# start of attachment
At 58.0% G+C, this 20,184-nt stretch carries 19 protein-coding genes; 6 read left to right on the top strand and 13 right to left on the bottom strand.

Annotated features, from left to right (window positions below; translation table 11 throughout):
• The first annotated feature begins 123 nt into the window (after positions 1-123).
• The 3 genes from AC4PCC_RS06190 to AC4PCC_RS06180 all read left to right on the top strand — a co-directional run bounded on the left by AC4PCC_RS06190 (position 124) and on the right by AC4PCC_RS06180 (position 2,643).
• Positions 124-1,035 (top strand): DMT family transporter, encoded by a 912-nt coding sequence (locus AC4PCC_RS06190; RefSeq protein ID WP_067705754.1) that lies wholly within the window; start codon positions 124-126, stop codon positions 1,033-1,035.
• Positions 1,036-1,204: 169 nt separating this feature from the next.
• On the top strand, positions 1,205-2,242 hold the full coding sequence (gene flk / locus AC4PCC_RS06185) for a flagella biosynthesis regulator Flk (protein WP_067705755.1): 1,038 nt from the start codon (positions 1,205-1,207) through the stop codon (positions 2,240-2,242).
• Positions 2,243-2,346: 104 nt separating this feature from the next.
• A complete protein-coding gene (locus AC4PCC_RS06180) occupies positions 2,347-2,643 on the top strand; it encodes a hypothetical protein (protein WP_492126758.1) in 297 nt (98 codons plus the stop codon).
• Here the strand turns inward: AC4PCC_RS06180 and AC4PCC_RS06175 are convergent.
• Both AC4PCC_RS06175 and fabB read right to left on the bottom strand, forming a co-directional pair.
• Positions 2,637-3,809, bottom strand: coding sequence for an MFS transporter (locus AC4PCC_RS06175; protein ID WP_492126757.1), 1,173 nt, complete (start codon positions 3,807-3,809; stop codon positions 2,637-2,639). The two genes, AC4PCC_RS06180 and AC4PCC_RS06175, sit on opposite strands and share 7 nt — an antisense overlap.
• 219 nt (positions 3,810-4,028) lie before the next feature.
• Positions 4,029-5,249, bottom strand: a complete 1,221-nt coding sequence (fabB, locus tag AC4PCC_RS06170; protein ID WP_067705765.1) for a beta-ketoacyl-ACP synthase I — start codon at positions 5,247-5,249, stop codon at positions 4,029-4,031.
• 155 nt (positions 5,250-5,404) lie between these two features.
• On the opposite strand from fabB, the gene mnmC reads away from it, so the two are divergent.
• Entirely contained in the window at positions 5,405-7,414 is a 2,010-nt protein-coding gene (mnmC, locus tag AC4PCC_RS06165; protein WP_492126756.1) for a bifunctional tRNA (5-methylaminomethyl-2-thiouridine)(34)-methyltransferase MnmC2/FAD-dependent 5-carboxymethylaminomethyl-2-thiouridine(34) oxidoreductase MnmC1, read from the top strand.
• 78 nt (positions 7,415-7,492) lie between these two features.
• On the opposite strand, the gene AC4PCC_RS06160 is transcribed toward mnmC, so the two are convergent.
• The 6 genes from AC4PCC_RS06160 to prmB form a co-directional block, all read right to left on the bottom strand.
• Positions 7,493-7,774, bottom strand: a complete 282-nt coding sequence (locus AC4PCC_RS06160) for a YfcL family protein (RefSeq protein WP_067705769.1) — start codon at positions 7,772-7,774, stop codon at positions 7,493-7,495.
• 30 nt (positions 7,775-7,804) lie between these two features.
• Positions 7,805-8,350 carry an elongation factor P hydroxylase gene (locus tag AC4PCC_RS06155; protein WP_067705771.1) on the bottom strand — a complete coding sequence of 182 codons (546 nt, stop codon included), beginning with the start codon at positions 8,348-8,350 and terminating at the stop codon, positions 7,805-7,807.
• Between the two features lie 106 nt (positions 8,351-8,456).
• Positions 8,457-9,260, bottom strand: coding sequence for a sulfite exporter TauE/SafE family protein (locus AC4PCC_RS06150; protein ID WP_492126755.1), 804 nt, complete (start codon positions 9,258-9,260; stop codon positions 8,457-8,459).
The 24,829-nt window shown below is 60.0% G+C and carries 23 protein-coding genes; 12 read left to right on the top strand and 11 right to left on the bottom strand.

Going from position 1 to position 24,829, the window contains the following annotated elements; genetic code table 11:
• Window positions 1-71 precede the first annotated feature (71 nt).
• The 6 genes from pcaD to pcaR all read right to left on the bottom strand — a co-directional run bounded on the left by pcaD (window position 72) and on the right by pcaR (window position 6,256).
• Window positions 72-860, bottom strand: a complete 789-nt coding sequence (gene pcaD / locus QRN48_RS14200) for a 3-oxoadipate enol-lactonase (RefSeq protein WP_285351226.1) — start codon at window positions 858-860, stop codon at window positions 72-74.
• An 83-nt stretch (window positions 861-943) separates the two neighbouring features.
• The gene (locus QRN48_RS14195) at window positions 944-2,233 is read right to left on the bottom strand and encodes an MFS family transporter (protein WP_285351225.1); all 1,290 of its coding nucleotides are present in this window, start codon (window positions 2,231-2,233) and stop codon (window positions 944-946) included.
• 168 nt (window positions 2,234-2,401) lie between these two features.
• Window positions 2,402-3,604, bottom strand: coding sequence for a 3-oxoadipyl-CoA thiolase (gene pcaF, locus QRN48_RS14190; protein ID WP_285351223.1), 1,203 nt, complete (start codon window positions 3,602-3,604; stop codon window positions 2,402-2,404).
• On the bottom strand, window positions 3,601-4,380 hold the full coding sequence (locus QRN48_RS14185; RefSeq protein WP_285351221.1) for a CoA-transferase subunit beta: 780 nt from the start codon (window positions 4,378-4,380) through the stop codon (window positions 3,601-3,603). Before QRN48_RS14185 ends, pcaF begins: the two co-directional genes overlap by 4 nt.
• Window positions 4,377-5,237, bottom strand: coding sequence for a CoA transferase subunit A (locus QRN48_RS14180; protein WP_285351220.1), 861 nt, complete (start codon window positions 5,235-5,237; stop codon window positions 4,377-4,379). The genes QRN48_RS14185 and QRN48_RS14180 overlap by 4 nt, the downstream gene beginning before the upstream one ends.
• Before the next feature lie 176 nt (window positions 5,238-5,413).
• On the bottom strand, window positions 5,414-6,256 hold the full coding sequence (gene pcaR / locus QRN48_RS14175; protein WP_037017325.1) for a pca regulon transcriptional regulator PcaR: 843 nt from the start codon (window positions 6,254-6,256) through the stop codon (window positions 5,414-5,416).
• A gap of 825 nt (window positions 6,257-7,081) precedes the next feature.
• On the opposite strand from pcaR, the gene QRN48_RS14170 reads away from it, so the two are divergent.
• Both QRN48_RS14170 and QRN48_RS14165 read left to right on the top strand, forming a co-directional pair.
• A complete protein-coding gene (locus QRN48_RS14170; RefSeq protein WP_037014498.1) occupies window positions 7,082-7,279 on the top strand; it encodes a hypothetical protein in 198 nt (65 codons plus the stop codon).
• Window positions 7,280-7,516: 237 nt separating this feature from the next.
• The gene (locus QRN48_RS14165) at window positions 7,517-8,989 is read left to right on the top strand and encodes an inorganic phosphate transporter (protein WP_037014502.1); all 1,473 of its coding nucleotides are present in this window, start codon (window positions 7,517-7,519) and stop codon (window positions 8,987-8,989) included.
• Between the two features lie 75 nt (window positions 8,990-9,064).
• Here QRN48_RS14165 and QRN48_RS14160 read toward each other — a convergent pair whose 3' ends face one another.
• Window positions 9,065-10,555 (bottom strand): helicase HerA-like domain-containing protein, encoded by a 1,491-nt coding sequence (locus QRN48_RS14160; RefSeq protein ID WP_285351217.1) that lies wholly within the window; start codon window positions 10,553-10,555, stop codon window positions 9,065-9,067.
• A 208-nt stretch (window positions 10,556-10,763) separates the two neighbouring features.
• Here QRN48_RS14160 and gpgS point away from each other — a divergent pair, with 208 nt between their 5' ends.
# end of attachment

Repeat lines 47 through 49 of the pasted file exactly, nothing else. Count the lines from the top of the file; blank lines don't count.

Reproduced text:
• Window positions 9,065-10,555 (bottom strand): helicase HerA-like domain-containing protein, encoded by a 1,491-nt coding sequence (locus QRN48_RS14160; RefSeq protein ID WP_285351217.1) that lies wholly within the window; start codon window positions 10,553-10,555, stop codon window positions 9,065-9,067.
• A 208-nt stretch (window positions 10,556-10,763) separates the two neighbouring features.
• Here QRN48_RS14160 and gpgS point away from each other — a divergent pair, with 208 nt between their 5' ends.